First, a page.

I have it planned out, but plans change. Casting some of the roles caused me to reconsider and edit my outline. Sometimes things happen that cause you to reconsider your choices. Those occurrences are part of the beauty of creating a story over time rather than releasing it and being done with it. Viewer feedback and fan response could certainly have an influence. But it can go too far. I'm not an advocate for bringing Beth back in The Walking Dead, JK Rowling changing her original intended ending of Harry Potter, or how Carlton Cuse and Damon Lindelof handled Nikki and Paulo on LOST.
Would you say The Walking Dead is your biggest influence or is it the genre as a whole that inspires you?
My biggest influence is LOST, but the ramifications of that show on The Walking Dead are clear. As for the zombie genre in particular, my biggest influences are George A. Romero's films, as I think he used the creatures most effectively, Zack Snyder's Dawn of the Dead remake, and Danny Boyle's 28 Weeks series.
The promotions for the show mention you are looking to 'evolve the zombie'. What do you mean by this, or is this something that you would need to watch the show to find out?
To understand it fully you'll need to watch the show as it's an integral part of the story, but I mean that I have a new addition to the concept that builds on, but doesn't contradict, the common definition of zombies. I don't want to say more as the specifics are revealed in the story, but the reveal is already shot. We just need to shoot all the other footage to get from Point A to Point B.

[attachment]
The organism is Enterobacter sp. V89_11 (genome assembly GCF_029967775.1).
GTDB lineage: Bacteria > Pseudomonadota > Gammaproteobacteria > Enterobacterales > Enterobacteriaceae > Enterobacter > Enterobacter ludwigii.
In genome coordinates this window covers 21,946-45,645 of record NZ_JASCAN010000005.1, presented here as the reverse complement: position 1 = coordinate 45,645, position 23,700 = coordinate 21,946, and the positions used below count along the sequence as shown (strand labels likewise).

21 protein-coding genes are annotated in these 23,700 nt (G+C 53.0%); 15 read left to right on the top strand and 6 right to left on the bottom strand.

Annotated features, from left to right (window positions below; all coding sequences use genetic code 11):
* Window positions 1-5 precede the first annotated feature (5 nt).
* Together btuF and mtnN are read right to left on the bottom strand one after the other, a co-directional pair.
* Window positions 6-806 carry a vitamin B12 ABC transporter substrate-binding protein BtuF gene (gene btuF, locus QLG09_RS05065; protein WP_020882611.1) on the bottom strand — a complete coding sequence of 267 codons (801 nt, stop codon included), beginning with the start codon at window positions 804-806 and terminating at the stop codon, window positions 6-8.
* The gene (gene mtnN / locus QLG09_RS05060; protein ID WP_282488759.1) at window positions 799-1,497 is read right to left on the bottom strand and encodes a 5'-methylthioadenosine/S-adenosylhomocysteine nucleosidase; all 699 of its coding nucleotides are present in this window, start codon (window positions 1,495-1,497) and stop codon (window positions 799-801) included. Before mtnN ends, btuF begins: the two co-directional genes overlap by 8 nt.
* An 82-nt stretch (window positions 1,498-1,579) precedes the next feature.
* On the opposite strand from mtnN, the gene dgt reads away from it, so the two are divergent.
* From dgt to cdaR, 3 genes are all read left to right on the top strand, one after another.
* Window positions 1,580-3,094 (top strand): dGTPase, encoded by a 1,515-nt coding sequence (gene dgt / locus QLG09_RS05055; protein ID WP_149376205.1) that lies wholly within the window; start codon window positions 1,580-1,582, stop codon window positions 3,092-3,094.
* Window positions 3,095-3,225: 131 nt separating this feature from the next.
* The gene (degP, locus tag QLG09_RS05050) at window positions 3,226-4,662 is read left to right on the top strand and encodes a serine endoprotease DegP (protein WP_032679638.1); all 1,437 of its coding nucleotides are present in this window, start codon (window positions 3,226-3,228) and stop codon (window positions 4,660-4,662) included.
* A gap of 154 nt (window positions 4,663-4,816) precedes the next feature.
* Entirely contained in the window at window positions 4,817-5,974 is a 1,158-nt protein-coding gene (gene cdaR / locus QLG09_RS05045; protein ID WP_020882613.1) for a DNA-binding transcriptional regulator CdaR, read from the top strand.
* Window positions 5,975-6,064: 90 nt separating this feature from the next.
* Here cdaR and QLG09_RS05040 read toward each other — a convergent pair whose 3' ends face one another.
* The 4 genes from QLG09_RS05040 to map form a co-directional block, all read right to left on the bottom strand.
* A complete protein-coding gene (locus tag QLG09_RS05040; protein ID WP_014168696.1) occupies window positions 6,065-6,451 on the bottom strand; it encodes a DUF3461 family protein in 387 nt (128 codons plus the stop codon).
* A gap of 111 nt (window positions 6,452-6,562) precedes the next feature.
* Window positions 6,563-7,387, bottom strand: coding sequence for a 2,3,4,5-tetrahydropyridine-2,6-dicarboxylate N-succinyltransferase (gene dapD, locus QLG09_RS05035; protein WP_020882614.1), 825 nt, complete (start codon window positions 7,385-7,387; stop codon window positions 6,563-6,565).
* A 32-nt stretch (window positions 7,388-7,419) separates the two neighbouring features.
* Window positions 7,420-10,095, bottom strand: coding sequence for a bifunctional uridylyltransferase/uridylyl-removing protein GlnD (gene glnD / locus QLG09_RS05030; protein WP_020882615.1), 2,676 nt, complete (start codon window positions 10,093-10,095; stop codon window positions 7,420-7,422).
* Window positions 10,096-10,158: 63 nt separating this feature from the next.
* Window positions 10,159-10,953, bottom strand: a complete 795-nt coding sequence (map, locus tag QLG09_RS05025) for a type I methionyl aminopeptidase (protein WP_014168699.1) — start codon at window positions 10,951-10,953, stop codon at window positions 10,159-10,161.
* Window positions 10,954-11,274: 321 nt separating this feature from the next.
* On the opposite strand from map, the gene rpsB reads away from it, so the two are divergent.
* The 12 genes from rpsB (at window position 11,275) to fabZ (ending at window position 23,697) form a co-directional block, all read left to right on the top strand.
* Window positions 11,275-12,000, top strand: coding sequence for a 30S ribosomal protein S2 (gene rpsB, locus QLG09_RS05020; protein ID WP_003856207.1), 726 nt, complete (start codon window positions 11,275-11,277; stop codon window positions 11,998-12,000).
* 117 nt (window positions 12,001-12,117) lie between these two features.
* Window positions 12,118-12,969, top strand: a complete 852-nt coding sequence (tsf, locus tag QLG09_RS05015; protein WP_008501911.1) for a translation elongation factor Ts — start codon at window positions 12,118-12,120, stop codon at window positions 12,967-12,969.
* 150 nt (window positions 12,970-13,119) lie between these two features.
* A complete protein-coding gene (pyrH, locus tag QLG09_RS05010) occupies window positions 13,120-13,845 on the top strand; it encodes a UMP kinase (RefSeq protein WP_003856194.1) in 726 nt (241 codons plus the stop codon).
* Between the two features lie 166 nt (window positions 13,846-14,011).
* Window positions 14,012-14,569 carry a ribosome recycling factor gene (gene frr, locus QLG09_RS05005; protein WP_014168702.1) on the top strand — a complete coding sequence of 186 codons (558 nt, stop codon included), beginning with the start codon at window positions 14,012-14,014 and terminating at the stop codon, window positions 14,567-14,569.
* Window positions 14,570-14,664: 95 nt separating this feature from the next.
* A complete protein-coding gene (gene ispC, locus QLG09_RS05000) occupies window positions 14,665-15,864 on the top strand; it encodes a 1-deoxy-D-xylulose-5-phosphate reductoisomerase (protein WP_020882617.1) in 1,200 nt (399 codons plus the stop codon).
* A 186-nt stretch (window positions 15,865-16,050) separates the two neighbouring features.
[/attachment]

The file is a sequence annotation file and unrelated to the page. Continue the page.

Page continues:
There seems to be a trend lately of people focusing on the characters rather than the undead threat they face in zombie fiction, do you plan to have a balance between introspective survival and all out action?
Yes, 100%. I love this question because I couldn't have said it any better. Balance is important in any story. Theme, character, plot, setting, and style all have to work together for a story to be effective. If you're privileging one of the others, you're hurting your story in the long run. LOST fell apart in its finale because it privileged the characters over the island. If the island isn't important, why set the series there and reveal so much of its history? The same is true for the zombie apocalypse. If people watch the series and think that the story would be the same if it were set in any other apocalypse, as can be said about The Walking Dead and many other zombie stories, then I've made a grave error in the writing process.
Your bio on the Indiegogo page says your favourite zombie film is the Dawn of the Dead remake, do you prefer running zombies to the traditional slow movers? What type are going to be used for your web series?